• adapt and tailor the Athena SWAN framework to the Australian context;
  • focus on Australian-specific areas such as Indigenous Australians in STEMM;
  • use analytics on pooled data to design informed and evidence-based solutions;
  • identify issues in gender equity that are common across institutions and require policy change across the sector; and
  • through the peer-review process, identify and document best practices that are shown to be working in STEMM.

SAGE and the Athena SWAN pilot in Australia are good news stories.

The bad news is that the widespread resistance to women pursuing careers is longstanding. The feminist, Betty Friedan, whose 1963 book “The Feminine Mystique” changed the lives of many women in the US and worldwide, framed this as “The Problem that has No Name.”

The bad news is that gender discrimination in society is not necessarily intentional or overt. It is unconscious and deeply ingrained in our societal psyche. It flourishes under the radar and is very hard to overturn.

Such discrimination emerges in strange circumstances – for example when women act in ways that aren’t considered sufficiently feminine, or when women advocate for themselves.

Men and women in large part unconsciously find these women unseemly; find them overly demanding and unlikeable.

Hillary Clinton, as an example, is suffering this curse of unlikeability. Scholars agree that it is largely because of her gender.

As Rebecca Sheehan from the US Studies Centre at the University of Sydney wrote recently, “Clinton’s ratings dropped significantly each time she sought political power through electoral office – whether running for US Senate or presidency.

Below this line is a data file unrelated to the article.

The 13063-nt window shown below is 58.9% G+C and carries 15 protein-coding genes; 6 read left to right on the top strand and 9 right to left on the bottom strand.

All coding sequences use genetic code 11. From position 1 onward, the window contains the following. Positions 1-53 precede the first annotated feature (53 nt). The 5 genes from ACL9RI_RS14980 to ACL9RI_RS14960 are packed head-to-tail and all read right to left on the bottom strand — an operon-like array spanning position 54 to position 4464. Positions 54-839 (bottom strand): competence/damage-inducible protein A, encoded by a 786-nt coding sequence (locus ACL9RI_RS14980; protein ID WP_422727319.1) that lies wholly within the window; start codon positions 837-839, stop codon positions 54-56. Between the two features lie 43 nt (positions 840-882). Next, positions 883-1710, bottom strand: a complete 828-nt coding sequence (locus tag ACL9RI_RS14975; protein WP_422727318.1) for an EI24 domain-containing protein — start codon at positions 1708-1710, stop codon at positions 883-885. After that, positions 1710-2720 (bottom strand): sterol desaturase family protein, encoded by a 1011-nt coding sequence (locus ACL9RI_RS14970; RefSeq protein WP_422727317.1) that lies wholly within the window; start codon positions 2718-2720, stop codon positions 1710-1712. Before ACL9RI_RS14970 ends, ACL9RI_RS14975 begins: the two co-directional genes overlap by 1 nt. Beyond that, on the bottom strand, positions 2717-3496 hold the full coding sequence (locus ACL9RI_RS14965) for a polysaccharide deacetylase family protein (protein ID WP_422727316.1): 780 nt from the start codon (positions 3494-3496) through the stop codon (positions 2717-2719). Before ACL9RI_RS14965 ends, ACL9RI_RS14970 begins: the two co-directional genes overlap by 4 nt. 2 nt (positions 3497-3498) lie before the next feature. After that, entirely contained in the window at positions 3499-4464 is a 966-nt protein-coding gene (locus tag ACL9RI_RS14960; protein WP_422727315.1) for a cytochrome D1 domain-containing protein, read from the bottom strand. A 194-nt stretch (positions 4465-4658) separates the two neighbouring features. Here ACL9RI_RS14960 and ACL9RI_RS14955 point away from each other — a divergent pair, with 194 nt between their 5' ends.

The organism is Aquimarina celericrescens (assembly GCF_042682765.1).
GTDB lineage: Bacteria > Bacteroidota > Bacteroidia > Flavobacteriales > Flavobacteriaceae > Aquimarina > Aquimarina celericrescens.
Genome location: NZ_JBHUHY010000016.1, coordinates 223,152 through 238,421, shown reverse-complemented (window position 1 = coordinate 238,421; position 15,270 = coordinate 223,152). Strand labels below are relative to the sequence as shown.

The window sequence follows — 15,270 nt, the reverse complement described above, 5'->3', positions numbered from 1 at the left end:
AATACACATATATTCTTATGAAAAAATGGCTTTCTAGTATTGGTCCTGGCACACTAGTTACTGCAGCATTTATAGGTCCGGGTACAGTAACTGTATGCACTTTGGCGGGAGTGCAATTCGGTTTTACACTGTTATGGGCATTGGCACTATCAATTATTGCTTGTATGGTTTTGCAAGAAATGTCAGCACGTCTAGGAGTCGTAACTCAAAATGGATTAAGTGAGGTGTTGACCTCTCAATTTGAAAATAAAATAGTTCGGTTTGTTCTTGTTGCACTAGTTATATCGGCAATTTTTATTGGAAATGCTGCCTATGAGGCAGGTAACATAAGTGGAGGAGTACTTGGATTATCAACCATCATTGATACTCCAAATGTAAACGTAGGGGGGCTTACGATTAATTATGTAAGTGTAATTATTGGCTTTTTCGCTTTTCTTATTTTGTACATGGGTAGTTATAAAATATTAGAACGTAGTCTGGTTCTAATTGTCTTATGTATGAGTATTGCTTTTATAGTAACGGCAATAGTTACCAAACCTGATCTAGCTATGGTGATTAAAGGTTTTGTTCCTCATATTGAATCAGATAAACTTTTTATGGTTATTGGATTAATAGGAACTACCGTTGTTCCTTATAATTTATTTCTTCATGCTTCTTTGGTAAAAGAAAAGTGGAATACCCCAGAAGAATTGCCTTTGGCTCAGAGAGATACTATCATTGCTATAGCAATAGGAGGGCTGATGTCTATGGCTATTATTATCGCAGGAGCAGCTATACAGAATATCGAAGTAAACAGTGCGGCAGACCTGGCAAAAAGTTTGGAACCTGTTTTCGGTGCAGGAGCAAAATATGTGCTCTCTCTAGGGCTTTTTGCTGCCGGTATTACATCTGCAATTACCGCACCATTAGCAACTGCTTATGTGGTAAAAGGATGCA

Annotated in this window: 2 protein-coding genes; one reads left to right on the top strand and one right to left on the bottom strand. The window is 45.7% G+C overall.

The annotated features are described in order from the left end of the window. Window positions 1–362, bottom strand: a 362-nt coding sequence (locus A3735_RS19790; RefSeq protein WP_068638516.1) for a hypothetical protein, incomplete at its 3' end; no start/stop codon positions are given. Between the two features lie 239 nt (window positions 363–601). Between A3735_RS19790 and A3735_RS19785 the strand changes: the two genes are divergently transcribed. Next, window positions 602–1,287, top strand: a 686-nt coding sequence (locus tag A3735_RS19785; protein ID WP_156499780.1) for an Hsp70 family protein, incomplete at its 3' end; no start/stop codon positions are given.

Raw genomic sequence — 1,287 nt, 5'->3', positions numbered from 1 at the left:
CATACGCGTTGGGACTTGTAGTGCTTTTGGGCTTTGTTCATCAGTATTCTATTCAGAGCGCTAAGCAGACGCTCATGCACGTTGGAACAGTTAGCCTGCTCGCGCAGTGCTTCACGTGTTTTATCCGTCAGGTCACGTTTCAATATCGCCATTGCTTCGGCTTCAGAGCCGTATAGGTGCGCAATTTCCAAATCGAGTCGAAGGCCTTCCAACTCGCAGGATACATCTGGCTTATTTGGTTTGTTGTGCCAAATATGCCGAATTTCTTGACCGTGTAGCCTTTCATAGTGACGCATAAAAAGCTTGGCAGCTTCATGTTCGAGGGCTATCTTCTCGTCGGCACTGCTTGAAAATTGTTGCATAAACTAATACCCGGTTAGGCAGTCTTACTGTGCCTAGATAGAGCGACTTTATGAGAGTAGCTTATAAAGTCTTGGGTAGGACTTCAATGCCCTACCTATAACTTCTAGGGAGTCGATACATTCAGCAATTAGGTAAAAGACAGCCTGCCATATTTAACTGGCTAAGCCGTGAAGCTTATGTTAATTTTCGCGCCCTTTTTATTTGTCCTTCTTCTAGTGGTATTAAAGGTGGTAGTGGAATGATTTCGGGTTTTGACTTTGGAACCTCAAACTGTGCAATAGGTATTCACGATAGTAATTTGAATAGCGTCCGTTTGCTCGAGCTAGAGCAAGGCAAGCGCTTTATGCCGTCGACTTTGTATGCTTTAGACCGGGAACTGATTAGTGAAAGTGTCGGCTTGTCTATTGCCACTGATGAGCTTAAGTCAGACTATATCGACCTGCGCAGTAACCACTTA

“However, once she achieved positions of power, her approval ratings increased. As Secretary of State, she had an approval rating of 66% (a number Obama himself never reached), and was arguably the most respected politician in the US.

“Now, more than half the country can’t stand her.

“The swings in opinion and their timing suggest that her apparent likeability problem is not only – or not actually – about her. Instead, it’s more about a broader dislike of women who challenge the traditional gender order.”

In her just-released book, What Works – Gender Equality by Design, Professor Iris Bohnet addresses head on how such unconscious bias holds us back in achieving gender equity and why de-biasing each and every individual’s mind has proven to be difficult and expensive.

Bohnet’s emphasis is on de-biasing organisations instead of individuals, as is that of Athena SWAN. She demonstrates that taking this approach has great impact, often at surprisingly low cost and high speed. This is where the Athena SWAN Charter comes to the fore.

Athena SWAN seeks to call out gender inequality by providing evidence for its existence and negative impacts. Athena SWAN seeks to design out from our universities and research organisations the systems that entrench the status quo of gender inequality.

We must work together, men and women, to ensure that Australia’s universities, research organisations and innovation systems can take advantage of our full talent pool.

– Dr Susan Pond AM, FTSE FAHMS

This article is an edited extract from Dr Susan Pond’s speech presented at the 2016 Science in Australia Gender Equity Symposium.